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Eddington, Sir Arthur Stanley

Sir Arthur Stanley Eddington, 1882–1944, British astronomer and physicist. He was chief assistant (1906–13) at the Royal Observatory, Greenwich, and was from 1913 Plumian professor of astronomy at Cambridge, where he was director of the observatory from 1914. Eddington was one of the first physicists to grasp the theory of relativity, of which he became a leading exponent. He organized the expedition to view a total solar eclipse in 1919; his observations of bright objects near the sun confirmed the prediction of general relativity that light rays are bent when subjected to a strong gravitational field. He made important contributions to the study of the evolution, motion, and internal constitution of stars, but rejected the idea that gravitional collapse could produce a black hole. His theory that stars shine from the energy of nuclear reactions is considered the start of modern astrophysics. One of the foremost contemporary expositors of scientific subjects, he was also concerned with the relation of physics to philosophy. He was knighted in 1930. His writings include Mathematical Theory of Relativity (1923), The Internal Constitution of the Stars (1926; his most famous book), and Stars and Atoms (1928).

See biographies by A. V. Douglas (1956) and C. W. Kilmister (1966); study by Sir E. Whittaker (1951); A. I. Miller, Empire of the Stars: Obsession, Friendship, and Betrayal in the Quest for Black Holes (2005).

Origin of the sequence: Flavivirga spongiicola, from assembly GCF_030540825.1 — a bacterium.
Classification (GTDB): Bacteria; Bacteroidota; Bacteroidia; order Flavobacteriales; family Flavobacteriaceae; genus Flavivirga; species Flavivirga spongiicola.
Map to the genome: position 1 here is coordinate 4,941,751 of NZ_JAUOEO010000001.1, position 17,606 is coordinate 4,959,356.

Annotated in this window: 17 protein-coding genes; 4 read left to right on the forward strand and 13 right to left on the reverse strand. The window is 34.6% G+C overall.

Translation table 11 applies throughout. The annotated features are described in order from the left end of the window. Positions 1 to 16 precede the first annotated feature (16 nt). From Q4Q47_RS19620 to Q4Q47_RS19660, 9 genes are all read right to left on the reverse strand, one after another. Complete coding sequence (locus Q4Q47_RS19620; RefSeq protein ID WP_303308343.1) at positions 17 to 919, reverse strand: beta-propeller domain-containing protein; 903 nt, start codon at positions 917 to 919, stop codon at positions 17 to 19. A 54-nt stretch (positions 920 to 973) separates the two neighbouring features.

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"Eddington, Sir Arthur Stanley." The Columbia Encyclopedia, 6th ed.. . Encyclopedia.com. 20 Aug. 2017 <http://www.encyclopedia.com>.

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"Eddington, Sir Arthur Stanley." The Columbia Encyclopedia, 6th ed.. . Retrieved August 20, 2017 from Encyclopedia.com: http://www.encyclopedia.com/reference/encyclopedias-almanacs-transcripts-and-maps/eddington-sir-arthur-stanley

Eddington, Sir Arthur Stanley

Eddington, Sir Arthur Stanley (1882–1944) English astronomer and physicist. He pioneered the use of atomic theory to study the constitution of stars. Among his discoveries were the mass-luminosity relationship and the degeneration of matter by white dwarfs. Eddington helped popularize the theory of relativity, and in 1919 obtained proof of the general theory that gravity bends light by measuring stars close to the Sun during a solar eclipse.

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"Eddington, Sir Arthur Stanley." World Encyclopedia. . Encyclopedia.com. 20 Aug. 2017 <http://www.encyclopedia.com>.

"Eddington, Sir Arthur Stanley." World Encyclopedia. . Encyclopedia.com. (August 20, 2017). http://www.encyclopedia.com/environment/encyclopedias-almanacs-transcripts-and-maps/eddington-sir-arthur-stanley

"Eddington, Sir Arthur Stanley." World Encyclopedia. . Retrieved August 20, 2017 from Encyclopedia.com: http://www.encyclopedia.com/environment/encyclopedias-almanacs-transcripts-and-maps/eddington-sir-arthur-stanley